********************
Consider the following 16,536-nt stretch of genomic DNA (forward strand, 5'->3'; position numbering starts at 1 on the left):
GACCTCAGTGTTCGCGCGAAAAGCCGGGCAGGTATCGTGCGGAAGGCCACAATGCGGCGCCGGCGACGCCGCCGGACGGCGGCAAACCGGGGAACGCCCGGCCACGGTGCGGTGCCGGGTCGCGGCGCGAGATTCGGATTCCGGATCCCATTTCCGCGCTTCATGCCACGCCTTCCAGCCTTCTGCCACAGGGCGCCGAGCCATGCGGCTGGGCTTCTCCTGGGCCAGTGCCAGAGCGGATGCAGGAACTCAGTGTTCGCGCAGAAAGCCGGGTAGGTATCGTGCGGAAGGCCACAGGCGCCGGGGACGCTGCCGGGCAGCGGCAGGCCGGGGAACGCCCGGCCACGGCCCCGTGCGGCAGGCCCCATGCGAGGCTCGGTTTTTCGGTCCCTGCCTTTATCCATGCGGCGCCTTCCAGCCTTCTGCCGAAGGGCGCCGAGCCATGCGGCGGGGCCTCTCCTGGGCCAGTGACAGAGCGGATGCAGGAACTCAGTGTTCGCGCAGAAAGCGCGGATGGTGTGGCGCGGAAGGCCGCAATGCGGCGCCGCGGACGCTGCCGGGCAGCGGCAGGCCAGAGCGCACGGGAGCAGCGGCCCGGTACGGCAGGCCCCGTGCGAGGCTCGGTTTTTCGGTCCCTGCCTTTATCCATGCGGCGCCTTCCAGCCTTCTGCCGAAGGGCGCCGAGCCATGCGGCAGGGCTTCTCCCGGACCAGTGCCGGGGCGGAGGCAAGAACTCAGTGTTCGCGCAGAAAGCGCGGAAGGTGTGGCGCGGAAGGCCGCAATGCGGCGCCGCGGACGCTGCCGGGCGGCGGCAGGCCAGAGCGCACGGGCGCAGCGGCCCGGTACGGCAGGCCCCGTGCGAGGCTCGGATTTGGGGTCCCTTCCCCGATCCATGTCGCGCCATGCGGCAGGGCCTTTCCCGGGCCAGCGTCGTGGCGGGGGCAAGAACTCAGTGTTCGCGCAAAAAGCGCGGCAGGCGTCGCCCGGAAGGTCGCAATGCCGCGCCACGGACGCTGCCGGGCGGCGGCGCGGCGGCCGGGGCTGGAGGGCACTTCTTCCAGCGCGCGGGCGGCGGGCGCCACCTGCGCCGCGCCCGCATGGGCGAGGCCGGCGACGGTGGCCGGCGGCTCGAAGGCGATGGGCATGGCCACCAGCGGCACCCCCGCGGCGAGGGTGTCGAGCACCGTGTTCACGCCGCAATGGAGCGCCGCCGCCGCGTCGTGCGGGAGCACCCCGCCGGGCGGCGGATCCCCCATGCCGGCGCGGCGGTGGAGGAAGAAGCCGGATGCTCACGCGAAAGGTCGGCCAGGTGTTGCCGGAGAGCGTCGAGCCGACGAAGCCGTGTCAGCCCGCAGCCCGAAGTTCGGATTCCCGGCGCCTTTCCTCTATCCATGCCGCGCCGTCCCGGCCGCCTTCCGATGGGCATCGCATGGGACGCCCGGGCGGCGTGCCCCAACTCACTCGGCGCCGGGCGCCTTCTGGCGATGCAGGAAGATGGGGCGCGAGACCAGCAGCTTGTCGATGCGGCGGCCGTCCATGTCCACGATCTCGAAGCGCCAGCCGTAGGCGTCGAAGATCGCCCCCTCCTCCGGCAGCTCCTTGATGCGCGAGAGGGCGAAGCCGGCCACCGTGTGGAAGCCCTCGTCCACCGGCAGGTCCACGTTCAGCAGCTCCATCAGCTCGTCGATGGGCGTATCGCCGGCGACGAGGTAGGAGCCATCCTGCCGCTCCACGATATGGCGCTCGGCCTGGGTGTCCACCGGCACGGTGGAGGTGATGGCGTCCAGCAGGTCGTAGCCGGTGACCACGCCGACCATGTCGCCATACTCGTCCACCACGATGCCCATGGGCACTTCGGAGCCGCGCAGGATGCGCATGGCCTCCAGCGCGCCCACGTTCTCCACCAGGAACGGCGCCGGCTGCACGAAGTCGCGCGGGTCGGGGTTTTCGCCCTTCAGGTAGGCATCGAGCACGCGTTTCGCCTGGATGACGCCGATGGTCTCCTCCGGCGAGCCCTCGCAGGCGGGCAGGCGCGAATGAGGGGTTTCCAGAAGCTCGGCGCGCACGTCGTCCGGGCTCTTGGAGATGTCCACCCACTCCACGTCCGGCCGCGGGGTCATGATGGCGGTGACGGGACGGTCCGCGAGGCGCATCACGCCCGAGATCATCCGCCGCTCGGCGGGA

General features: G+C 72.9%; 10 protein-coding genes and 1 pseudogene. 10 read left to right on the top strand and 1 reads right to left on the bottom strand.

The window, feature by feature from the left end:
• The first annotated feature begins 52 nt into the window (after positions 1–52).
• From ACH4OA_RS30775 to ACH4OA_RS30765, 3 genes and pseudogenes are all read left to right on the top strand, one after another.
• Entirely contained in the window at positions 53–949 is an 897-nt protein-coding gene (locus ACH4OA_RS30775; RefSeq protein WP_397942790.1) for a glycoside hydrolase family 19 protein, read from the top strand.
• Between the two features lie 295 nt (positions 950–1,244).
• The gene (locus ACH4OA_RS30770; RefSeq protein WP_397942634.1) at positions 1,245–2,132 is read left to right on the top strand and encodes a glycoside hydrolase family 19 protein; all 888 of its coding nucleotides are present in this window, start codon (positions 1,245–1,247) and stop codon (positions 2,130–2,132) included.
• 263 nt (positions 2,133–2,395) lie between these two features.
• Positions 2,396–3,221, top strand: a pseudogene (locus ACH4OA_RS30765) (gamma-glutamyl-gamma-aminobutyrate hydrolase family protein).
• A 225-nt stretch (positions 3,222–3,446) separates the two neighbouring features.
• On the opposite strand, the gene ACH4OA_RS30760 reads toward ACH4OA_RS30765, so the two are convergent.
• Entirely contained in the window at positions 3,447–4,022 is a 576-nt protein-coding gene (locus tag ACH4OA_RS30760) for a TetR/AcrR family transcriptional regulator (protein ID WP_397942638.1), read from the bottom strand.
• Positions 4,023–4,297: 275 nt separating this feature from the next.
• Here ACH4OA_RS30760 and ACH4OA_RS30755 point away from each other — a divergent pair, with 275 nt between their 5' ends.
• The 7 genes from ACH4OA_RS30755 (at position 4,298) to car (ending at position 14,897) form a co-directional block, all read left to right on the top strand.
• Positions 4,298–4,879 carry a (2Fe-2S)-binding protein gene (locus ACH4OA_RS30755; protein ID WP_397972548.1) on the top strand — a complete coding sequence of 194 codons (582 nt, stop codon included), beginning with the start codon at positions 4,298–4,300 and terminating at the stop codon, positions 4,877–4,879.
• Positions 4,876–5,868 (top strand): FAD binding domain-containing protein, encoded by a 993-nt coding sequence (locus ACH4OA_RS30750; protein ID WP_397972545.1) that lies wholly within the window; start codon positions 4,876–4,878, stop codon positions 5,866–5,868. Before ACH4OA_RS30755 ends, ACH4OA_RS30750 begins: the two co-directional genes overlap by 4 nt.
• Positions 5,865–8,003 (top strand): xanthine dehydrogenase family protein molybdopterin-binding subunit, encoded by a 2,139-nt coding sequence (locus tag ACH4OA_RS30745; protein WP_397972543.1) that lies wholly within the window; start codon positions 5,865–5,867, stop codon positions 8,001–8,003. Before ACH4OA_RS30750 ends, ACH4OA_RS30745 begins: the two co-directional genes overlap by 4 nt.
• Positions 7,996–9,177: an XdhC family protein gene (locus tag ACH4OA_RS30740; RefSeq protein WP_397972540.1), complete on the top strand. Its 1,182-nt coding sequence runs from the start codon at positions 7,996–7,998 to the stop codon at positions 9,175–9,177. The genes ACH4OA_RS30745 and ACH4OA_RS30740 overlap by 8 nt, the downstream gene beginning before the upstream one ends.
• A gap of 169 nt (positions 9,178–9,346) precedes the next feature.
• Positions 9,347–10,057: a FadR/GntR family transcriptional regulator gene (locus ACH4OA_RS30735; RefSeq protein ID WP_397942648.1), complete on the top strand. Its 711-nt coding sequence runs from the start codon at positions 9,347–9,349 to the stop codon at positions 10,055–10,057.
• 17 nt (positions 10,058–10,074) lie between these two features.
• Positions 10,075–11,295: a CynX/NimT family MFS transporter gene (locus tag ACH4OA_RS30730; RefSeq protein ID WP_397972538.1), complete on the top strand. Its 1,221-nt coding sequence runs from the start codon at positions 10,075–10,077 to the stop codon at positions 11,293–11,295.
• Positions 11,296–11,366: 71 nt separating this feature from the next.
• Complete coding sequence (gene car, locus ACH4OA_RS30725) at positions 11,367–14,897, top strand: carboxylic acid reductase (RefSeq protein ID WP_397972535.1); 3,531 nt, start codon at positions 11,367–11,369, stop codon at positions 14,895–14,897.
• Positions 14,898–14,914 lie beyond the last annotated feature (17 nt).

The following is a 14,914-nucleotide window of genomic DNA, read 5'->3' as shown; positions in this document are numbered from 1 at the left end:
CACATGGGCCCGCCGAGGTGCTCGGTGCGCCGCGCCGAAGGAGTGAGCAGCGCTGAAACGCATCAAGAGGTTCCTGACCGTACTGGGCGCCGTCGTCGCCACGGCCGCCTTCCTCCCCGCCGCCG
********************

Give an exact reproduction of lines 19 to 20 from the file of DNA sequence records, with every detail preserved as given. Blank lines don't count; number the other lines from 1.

• Positions 4,876–5,868 (top strand): FAD binding domain-containing protein, encoded by a 993-nt coding sequence (locus ACH4OA_RS30750; protein ID WP_397972545.1) that lies wholly within the window; start codon positions 4,876–4,878, stop codon positions 5,866–5,868. Before ACH4OA_RS30755 ends, ACH4OA_RS30750 begins: the two co-directional genes overlap by 4 nt.
• Positions 5,865–8,003 (top strand): xanthine dehydrogenase family protein molybdopterin-binding subunit, encoded by a 2,139-nt coding sequence (locus tag ACH4OA_RS30745; protein WP_397972543.1) that lies wholly within the window; start codon positions 5,865–5,867, stop codon positions 8,001–8,003. Before ACH4OA_RS30750 ends, ACH4OA_RS30745 begins: the two co-directional genes overlap by 4 nt.